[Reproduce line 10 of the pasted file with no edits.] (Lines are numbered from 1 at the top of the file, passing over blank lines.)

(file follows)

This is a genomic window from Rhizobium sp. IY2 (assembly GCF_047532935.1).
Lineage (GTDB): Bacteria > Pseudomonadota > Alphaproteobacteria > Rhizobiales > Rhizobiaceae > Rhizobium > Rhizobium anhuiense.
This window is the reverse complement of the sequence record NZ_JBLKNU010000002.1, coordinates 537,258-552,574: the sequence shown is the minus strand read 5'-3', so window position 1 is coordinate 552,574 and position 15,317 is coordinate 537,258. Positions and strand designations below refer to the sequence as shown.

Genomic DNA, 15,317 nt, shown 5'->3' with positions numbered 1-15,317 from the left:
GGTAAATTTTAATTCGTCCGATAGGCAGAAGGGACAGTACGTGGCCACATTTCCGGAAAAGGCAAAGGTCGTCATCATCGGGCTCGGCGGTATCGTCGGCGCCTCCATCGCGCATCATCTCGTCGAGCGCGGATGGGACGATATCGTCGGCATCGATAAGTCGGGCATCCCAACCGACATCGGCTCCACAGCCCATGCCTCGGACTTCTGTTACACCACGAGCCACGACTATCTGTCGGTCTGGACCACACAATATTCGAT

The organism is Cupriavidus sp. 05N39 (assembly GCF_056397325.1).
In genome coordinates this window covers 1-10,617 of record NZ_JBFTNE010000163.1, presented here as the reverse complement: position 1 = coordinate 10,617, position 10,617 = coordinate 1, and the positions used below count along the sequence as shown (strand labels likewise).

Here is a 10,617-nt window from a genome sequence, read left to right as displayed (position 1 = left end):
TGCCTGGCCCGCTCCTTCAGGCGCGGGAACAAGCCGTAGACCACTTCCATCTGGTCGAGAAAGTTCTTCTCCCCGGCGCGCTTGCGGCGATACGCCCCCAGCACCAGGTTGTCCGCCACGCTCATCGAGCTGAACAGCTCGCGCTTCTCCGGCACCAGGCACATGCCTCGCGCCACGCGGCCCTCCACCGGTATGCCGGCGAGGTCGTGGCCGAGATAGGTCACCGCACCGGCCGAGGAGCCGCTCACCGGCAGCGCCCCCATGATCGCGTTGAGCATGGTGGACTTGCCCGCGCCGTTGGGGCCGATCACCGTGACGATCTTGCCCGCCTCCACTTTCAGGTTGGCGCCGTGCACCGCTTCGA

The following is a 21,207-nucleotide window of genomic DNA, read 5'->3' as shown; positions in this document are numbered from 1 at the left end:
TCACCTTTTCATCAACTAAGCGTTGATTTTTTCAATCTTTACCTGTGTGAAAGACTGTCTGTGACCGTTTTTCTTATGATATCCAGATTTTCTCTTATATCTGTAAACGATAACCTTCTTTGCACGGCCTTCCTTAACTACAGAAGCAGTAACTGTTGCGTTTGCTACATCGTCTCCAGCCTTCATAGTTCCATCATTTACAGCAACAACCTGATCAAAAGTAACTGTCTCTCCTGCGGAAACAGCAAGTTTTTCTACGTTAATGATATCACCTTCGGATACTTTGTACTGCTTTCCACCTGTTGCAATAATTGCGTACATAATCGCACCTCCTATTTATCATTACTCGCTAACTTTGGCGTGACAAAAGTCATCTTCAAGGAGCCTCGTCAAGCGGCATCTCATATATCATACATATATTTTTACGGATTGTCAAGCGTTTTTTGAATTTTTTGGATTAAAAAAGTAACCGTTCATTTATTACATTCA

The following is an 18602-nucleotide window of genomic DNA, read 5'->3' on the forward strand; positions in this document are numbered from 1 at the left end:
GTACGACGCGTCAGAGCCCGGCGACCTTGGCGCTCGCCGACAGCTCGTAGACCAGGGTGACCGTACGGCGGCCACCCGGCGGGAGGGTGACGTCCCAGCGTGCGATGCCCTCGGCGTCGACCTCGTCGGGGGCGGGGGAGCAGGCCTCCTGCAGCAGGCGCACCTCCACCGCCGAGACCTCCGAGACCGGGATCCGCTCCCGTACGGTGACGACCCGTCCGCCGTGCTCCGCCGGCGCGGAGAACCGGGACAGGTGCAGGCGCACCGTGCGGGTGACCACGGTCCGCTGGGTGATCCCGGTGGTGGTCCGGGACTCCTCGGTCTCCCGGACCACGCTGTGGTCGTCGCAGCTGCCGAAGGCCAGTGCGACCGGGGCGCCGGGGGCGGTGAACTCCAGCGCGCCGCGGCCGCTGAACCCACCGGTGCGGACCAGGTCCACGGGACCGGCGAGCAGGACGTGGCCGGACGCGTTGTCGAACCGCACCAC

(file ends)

The following is a 21,207-nucleotide window of genomic DNA, read 5'->3' as shown; positions in this document are numbered from 1 at the left end: